As it seemed the courts had found some certainty and had adopted the views of Lord Denning in Eves v Eves, after toying with inferring a common intention from a broad range of ‘conduct’, Lloyd’s v Rosset held that probably nothing less than ‘direct contributions to the purchase price’ would suffice tot infer a ‘common intention’ to share property (per Lord Bridge). His reasoning behind such a backward approach was that arrangements to share household duties were intrinsically different from that of an arrangement to share ownership of said property. He left out however the grave importance of the indirect contribution to the relationship/household, agreements between parties it get payments to mortgage paid by one and expenses of the home taken by the other. The latter being of a substantial amount. The courts have also been faced with case of an exceptional nature, for example that of Le Foe v Le Foe, where it was held in cases as such there should be a more Holistic Approach taken. This approach is heavily drawn from the principles laid out in the Rosset case.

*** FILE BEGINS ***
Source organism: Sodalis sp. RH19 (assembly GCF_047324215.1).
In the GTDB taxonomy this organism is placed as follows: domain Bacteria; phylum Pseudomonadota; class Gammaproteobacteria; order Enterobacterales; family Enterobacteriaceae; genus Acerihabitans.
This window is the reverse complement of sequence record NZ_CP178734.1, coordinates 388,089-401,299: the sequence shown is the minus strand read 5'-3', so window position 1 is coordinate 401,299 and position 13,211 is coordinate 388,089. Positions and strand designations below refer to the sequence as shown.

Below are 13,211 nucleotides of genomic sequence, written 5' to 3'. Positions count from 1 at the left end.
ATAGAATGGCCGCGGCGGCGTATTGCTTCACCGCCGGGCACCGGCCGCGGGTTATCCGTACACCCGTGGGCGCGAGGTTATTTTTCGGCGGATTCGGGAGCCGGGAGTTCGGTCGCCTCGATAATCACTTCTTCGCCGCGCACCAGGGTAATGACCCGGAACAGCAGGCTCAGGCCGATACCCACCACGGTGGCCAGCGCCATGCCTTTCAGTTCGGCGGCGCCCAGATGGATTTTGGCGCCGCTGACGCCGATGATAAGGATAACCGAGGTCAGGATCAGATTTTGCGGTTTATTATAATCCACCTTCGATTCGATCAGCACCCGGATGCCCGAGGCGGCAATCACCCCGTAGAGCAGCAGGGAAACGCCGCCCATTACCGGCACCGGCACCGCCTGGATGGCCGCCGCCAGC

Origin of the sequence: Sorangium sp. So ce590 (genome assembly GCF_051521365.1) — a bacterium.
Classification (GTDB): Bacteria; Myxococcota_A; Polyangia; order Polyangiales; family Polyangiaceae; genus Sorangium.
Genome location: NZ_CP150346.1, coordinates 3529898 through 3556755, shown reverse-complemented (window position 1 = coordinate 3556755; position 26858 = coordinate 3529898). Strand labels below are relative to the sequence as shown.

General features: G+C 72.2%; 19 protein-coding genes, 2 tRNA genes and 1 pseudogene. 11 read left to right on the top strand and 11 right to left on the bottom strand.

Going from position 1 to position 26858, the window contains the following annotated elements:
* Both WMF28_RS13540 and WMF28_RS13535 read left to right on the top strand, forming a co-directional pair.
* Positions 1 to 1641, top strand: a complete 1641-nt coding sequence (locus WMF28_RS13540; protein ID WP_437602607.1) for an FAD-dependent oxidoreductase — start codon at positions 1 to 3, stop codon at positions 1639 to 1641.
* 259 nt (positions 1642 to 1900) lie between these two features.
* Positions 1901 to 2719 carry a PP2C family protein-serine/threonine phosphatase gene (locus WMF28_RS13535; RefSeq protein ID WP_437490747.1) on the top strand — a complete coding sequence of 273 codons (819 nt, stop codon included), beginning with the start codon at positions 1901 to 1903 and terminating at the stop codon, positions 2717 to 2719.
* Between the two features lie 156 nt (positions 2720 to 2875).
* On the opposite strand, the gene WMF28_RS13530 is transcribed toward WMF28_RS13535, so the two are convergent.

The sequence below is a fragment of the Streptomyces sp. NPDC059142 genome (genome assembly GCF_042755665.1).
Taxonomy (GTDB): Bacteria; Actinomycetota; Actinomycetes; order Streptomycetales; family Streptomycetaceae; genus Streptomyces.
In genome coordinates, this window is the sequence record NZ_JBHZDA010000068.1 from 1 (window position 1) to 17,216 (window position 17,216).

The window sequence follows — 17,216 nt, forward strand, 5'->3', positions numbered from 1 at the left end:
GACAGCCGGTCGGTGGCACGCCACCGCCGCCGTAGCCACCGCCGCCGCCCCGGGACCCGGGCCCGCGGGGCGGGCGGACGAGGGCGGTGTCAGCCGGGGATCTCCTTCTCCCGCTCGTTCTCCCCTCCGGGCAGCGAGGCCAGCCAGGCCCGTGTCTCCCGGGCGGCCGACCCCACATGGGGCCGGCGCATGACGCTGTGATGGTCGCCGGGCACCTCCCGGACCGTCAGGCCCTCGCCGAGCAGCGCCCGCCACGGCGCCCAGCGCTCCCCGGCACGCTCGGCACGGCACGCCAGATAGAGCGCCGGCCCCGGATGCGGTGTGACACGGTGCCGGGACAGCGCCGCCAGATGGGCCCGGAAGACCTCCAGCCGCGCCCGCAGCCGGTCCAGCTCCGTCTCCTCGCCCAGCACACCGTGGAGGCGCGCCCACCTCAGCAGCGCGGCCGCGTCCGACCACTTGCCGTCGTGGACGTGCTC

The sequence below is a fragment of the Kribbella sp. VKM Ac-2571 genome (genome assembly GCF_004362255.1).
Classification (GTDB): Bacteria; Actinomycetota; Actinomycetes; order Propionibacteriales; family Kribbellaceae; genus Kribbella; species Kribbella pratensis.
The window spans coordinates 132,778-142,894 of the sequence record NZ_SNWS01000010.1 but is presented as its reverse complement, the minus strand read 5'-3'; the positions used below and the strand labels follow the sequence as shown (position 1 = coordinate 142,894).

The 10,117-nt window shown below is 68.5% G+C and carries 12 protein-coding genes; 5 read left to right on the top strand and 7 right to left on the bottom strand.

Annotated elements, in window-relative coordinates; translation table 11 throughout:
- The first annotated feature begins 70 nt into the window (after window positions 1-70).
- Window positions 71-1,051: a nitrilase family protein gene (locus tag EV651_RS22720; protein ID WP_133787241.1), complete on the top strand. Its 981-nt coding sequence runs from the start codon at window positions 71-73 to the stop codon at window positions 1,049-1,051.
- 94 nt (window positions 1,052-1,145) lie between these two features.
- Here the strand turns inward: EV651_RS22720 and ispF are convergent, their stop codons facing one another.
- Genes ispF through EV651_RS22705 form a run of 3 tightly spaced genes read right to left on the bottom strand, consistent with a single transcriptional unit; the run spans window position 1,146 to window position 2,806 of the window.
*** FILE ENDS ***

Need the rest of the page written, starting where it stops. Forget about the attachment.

Since Rosset, courts have tried to make strides to bring some resolution to the confusion to these case issues. The approach was to view the whole course of dealings between them in relations to the property and determine interest with a consideration given for some contribution to purchase price. We cannot bring cohabitants into the discretionary needsbased jurisdiction of the Matrimonial Causes Act 1973; but if they have contributed—how much? Not many pennies, perhaps, given the figure in Midland Bank v Cooke. The attempts made by the court were another avenue of discretion under the doctrine of a constructive trust, further blurring the lines between constructive and resulting trust. In more recent times and case the court of appeal in Oxley v Hiscock had determined that both parties had some form of beneficial interest in the relevant property: the main question was how to decide on quantum in the absence of any Express Declaration or actual common intention. The facts of the case deemed it rare, the court of appeal had to adopt the approach of three cases in quantifying the interest of the individuals involved. It was determined that the powers of the discretion by the courts determine the fairness having taken into account the whole course of dealing.